The expectations in the Hoosier state are at an all time high. The Hoosiers went 6-1 last year, and their one loss was a very close game against Ohio State.

The leader of this Indiana squad is quarterback Michael Penix Jr., and he is expected to have an All-American caliber season. He will have a lot of help on the offensive side of the ball, including last year’s leading receiver Ty Fryfogle.

Defensively, the Hoosiers forced a lot of takeaways last season, but overall they weren’t anything special. They allowed over 240 passing yards a game a season ago, and they lost their best pass rusher in Jerome Johnson.

The defense will have to be more consistent upfront, which means players like Alfred Bryant and James Head have to force more pressure on the quarterback.

On the plus side, middle linebacker Micah McFadden is one of the best all-around defensive players in the Big Ten, and he is expected to help the Hoosiers grow to a good defense.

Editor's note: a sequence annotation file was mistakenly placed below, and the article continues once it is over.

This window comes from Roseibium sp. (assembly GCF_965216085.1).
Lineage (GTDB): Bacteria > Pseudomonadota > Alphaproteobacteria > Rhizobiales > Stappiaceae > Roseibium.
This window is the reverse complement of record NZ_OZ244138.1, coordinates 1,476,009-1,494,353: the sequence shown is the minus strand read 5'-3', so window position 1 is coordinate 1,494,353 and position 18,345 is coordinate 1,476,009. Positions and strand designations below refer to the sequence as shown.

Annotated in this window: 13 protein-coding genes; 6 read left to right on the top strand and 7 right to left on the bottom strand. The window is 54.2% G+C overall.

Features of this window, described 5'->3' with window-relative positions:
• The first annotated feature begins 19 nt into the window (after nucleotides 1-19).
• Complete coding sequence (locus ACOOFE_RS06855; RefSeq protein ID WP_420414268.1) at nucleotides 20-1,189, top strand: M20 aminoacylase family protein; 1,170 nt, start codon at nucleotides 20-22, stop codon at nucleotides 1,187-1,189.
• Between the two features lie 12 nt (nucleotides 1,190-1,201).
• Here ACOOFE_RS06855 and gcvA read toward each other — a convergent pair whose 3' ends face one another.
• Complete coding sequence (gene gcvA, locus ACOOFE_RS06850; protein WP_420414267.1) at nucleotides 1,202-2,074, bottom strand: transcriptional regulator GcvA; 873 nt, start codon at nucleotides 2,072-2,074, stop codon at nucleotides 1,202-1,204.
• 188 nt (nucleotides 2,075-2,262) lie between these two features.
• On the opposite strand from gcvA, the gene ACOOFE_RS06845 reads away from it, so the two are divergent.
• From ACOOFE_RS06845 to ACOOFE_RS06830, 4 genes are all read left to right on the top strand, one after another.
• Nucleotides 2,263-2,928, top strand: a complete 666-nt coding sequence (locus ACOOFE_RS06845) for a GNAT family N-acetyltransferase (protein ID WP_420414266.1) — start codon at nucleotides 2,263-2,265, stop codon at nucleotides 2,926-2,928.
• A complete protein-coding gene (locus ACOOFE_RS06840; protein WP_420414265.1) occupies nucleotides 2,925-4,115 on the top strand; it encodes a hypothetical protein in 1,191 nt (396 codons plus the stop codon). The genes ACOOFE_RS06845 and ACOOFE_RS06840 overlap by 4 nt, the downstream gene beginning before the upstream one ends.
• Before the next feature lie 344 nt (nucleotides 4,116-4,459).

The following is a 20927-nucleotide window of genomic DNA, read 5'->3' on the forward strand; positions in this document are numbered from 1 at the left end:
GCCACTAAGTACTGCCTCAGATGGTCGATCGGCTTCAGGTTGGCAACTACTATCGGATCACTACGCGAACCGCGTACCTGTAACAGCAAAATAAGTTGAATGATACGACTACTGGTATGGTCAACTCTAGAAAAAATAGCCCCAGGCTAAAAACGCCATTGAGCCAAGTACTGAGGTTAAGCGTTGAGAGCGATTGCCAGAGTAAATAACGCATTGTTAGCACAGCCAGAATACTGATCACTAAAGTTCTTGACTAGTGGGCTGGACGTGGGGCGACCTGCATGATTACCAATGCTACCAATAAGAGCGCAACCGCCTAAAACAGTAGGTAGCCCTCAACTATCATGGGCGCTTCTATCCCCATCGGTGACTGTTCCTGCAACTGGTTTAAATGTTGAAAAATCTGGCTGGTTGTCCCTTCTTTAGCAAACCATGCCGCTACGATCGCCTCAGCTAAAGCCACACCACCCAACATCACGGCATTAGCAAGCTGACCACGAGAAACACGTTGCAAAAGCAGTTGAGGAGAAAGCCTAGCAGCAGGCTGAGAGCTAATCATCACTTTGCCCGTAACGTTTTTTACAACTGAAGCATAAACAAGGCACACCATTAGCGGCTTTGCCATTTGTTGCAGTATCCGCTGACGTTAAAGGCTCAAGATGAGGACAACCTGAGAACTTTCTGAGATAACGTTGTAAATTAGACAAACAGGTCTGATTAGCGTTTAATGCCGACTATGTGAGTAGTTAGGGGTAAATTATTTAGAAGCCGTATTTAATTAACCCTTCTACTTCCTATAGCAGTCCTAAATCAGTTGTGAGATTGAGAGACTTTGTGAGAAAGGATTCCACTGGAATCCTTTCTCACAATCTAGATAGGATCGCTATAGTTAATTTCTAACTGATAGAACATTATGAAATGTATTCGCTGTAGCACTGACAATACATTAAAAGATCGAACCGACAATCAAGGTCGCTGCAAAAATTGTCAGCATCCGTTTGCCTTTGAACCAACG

There are a ton of things to like about this Indiana team. They are loaded with veteran talent on both sides of the ball. They are well-coached in all three phases of the game, and it seems like this is the year that they become a nationally recognized team.

The hype in Indy is high, and for good reason, but the Big Ten is a marathon, and the Hoosiers aren’t ready to finish that marathon first.

Sept. 4 at Iowa L

Sept. 11 Idaho W

Sept. 18 Cincinnati L

Sept. 25 at WKU W

Oct. 2 at Penn State L

Oct. 16 Michigan State W

Oct. 23 Ohio State L

Oct. 30 at Maryland W

Nov. 6 at Michigan W

Nov. 13 Rutgers W

Nov. 20 Minnesota W

Nov. 27 at Purdue W

 

Penn State Nittany Lions

Penn State may have been the biggest surprise of last season. They went into the season with Big Ten title aspirations, and they proceeded to lose their first five games of the season.